Gravity Waves Wednesday Morning

On Wednesday morning, after thunderstorms had moved through the area overnight, an area of freezing drizzle moved across southern Wisconsin. This drizzle was triggered by a gravity wave moving through. You can think of a gravity wave as being similar to the waves that result from tossing a rock into a pond, but these waves are in the atmosphere. 
The most common trigger of gravity waves is air rising over a mountain, but they can happen in locations away from mountains, and in these cases are most often caused by thunderstorms. As a thunderstorm builds upward, it may break into a layer of air that is “stable”. This means that warmer air is located above cooler air. When this happens, some cooler air will be lifted into the warm layer…and since warm air is less dense than cool air, the cool air that was lifted will want to move back down to where it belongs. Because this “parcel” of air now has some momentum, it continues to make a wave pattern.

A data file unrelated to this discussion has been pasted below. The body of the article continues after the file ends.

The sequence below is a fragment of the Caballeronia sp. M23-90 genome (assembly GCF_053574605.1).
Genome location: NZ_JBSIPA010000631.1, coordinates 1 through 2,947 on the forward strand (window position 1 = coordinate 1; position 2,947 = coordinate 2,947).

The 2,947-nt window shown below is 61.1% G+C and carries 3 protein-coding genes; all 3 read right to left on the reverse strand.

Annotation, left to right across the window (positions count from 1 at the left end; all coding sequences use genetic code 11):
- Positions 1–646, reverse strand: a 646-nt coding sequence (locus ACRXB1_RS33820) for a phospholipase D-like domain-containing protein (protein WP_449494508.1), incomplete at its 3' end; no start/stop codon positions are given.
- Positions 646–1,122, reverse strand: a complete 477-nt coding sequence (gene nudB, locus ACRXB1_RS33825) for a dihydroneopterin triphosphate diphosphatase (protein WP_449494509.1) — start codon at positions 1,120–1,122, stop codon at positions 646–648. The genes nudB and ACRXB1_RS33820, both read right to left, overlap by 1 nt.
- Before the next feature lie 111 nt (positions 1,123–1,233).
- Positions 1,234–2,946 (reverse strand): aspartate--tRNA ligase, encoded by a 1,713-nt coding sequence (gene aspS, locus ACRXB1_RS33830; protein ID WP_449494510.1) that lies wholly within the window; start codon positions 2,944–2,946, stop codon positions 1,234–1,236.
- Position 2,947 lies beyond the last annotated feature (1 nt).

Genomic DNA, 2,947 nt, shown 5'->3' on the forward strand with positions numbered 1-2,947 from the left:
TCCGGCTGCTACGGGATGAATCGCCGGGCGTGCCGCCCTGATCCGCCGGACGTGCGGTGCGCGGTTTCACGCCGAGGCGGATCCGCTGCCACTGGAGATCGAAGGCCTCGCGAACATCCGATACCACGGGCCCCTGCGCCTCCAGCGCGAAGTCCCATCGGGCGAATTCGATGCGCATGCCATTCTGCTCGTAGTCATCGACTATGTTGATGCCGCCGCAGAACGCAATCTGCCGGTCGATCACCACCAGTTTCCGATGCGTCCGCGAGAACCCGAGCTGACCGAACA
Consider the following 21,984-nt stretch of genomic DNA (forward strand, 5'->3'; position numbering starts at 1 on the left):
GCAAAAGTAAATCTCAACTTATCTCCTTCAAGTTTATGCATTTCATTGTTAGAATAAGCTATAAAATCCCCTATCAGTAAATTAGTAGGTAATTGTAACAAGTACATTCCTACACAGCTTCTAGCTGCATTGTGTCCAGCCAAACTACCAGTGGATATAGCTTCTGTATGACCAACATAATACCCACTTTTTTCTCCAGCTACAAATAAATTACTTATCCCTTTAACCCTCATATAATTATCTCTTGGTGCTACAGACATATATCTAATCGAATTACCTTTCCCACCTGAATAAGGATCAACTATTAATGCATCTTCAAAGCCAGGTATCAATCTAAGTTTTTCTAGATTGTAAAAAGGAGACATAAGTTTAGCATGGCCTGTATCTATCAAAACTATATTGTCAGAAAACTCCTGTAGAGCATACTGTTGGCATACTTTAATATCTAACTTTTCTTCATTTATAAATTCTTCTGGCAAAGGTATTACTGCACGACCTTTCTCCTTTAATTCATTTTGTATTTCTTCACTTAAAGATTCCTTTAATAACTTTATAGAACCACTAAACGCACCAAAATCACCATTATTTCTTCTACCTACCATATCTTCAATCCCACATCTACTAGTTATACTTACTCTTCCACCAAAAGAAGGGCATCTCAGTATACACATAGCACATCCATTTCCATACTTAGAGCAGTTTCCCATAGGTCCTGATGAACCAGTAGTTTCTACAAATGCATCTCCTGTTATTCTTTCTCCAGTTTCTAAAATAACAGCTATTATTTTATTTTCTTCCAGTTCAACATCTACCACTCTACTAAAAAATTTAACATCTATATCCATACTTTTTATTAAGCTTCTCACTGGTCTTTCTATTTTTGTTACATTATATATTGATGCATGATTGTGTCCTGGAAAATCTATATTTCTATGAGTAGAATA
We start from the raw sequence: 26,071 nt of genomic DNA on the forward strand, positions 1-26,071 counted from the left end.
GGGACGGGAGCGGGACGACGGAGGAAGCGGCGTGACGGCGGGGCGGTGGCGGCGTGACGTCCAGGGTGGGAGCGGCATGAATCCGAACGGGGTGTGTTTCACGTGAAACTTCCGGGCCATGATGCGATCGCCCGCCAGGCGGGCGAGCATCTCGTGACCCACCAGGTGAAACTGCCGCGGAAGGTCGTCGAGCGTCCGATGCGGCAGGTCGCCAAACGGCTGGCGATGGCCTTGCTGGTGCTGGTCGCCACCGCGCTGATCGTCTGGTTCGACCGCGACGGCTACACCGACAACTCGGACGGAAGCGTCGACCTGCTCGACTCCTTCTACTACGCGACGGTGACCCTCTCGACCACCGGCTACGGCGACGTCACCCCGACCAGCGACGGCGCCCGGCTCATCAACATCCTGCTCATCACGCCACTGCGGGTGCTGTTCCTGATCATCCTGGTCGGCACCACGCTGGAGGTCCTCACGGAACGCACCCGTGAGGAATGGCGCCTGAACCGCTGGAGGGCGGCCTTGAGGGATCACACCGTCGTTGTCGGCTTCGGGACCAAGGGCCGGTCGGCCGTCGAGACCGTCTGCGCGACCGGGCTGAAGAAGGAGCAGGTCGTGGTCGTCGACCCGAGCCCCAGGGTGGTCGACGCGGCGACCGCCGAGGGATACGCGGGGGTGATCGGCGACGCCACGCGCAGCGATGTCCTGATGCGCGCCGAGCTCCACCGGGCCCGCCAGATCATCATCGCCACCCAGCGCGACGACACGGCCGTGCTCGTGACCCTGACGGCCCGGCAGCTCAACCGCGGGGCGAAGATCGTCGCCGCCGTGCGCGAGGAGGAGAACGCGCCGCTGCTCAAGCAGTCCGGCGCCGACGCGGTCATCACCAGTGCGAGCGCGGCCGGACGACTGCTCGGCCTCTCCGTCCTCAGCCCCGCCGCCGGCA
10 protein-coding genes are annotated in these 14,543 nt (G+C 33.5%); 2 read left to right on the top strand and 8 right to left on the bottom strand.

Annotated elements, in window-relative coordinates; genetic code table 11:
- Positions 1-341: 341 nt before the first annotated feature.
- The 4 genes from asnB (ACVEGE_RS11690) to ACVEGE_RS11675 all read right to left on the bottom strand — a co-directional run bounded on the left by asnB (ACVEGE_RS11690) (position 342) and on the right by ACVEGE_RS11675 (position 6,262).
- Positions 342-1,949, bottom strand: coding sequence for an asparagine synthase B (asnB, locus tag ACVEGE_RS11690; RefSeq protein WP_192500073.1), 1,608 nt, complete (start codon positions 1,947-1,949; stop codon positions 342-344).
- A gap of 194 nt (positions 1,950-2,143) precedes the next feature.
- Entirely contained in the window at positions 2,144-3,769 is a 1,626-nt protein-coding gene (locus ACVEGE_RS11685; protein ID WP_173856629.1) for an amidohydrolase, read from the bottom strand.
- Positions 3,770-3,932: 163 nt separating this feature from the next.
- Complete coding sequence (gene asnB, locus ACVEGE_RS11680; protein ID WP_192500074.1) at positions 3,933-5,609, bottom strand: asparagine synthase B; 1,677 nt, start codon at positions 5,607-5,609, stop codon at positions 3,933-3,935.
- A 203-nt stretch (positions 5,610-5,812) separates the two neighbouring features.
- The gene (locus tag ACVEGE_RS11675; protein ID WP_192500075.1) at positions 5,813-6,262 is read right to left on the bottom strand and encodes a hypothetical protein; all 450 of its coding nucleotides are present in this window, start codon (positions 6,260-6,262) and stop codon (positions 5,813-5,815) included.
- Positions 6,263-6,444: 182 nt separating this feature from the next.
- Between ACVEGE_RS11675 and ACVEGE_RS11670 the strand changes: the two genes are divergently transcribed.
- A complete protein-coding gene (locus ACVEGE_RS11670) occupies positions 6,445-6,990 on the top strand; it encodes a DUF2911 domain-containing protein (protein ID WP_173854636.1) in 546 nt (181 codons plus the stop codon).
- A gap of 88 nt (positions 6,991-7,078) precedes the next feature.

This graphic depicts what happens. Think of like water disturbed in a pond or lake.

The satellite image below shows a gravity wave that moved over the lake earlier in the morning. The rippled clouds are a clear indication of a gravity wave over far southern Lake Michigan. There was also some evidence along the Michigan shore near Muskegon, but it is hard to see with the observations on the map.


The next satellite image shows the back edge of the gravity wave that caused the drizzle over southern Wisconsin. The wave extends north-south in this image, through the center of the lake.

The radar loop below shows the drizzle traveling across the area, with the white line on the first frame indicating the sharp edge of the front of the gravity wave. It also shows an interesting result of the gravity wave to the north…as the wave interacted with some left over snow showers, it clearly enhances the reflectivity on the radar. The extra lift caused the snow showers to intensify as the wave intersected them. There were even several reports of thunder and lightning at this time.

More information about gravity waves is available if you search on the web.


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